It was August, just a week or so into the school year. We were studying academic essays, and, as usual, we digressed.
In a classroom of 6 students, there were 2 young black men, 3 Latinos, and a white boy.
“Miss, I am so sick of people askin’ me when I’m gonna change!”
“Okay, can you say more about where that’s coming from?”
“Yeah, so like, people in books are always changing and doin’ better. And it’s irritatin'”
“Why does that irritate you?”
“Because, Miss, I go home and my mom is like ‘When are you gonna change?’ and my parole officer asks me ‘Why don’t you change?’ and my family gets on me, tellin’ me to change and it’s just like – when are YOU gonna change?!”
“I would expect you probably get that a lot, can you tell me why you think they should change?”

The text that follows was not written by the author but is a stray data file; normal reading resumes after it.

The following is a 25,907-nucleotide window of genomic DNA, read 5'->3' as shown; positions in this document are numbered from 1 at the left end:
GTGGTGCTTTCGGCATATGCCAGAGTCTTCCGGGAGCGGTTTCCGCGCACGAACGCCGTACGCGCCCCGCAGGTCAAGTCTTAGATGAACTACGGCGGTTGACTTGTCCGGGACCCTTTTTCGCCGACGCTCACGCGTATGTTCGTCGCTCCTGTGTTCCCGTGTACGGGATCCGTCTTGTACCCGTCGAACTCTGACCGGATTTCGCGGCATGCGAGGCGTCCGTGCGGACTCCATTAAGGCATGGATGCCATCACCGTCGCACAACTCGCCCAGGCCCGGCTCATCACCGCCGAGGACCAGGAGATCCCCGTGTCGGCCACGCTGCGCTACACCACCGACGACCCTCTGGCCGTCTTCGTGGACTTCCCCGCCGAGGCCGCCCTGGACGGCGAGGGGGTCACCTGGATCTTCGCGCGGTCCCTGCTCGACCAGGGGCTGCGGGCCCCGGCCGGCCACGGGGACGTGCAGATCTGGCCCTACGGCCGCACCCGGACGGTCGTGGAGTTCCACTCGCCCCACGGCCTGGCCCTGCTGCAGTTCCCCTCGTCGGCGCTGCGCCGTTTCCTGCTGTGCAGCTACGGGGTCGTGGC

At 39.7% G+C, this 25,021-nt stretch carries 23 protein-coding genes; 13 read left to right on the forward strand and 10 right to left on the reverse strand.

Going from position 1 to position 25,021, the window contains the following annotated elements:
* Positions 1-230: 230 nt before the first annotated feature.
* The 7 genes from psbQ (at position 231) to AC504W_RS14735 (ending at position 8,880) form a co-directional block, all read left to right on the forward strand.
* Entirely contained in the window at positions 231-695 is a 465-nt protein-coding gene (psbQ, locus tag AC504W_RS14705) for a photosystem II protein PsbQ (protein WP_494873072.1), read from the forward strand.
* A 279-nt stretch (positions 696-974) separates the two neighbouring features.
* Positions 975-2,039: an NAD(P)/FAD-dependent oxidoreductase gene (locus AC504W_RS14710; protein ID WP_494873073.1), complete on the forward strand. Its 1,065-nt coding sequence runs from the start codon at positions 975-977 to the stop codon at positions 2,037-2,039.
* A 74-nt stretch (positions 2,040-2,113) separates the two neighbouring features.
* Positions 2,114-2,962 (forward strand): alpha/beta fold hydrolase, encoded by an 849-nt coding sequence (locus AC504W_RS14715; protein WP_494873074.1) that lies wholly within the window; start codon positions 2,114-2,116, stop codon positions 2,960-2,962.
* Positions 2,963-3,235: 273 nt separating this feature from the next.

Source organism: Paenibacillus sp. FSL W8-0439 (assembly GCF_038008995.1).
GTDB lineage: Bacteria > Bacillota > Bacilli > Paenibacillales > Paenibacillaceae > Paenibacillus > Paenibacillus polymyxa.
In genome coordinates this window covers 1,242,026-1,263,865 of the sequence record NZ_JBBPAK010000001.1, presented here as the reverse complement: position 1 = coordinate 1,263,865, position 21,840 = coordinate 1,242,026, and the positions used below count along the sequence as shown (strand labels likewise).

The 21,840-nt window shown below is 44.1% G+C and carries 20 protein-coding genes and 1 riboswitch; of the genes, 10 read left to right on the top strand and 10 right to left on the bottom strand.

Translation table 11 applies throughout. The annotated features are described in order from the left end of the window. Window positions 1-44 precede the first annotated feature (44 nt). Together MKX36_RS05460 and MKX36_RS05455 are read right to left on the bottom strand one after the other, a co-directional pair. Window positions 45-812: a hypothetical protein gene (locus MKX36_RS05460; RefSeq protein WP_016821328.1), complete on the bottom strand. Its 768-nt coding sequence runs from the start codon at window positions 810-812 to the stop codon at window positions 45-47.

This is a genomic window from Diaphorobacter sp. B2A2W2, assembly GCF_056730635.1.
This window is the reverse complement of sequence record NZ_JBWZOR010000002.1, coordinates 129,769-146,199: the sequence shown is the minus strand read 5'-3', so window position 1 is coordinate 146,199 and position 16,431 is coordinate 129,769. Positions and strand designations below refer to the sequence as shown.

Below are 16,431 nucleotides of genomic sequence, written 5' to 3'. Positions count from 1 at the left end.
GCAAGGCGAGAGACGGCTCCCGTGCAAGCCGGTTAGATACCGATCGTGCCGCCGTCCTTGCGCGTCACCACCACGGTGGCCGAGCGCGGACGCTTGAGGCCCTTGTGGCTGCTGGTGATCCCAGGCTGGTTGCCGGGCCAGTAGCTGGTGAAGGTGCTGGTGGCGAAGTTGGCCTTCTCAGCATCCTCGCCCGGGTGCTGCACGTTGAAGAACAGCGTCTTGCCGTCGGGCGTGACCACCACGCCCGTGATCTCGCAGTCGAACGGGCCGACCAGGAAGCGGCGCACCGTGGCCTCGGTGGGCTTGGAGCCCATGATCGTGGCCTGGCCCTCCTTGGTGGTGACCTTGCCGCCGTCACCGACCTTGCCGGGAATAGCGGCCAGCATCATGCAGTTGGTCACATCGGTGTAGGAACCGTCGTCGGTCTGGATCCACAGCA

“I know I wouldn’t be here if my mom could buy us food and take care of us. And I KNOW if I actually had a dad that was around and providin’ like he should be, that I wouldn’t have to do the bad stuff to make it so we can eat or so my family’s okay. I know that for a fact.”
His peers all agree, chiming in with “Yeah!” “Same.” and “Mine too.”
They know they should change. They come here, into my classroom, aware of the changes they need to make. And if they aren’t committed to a facility, they’re sent home – back to the very same situation that got them here in the first place. And so it continues.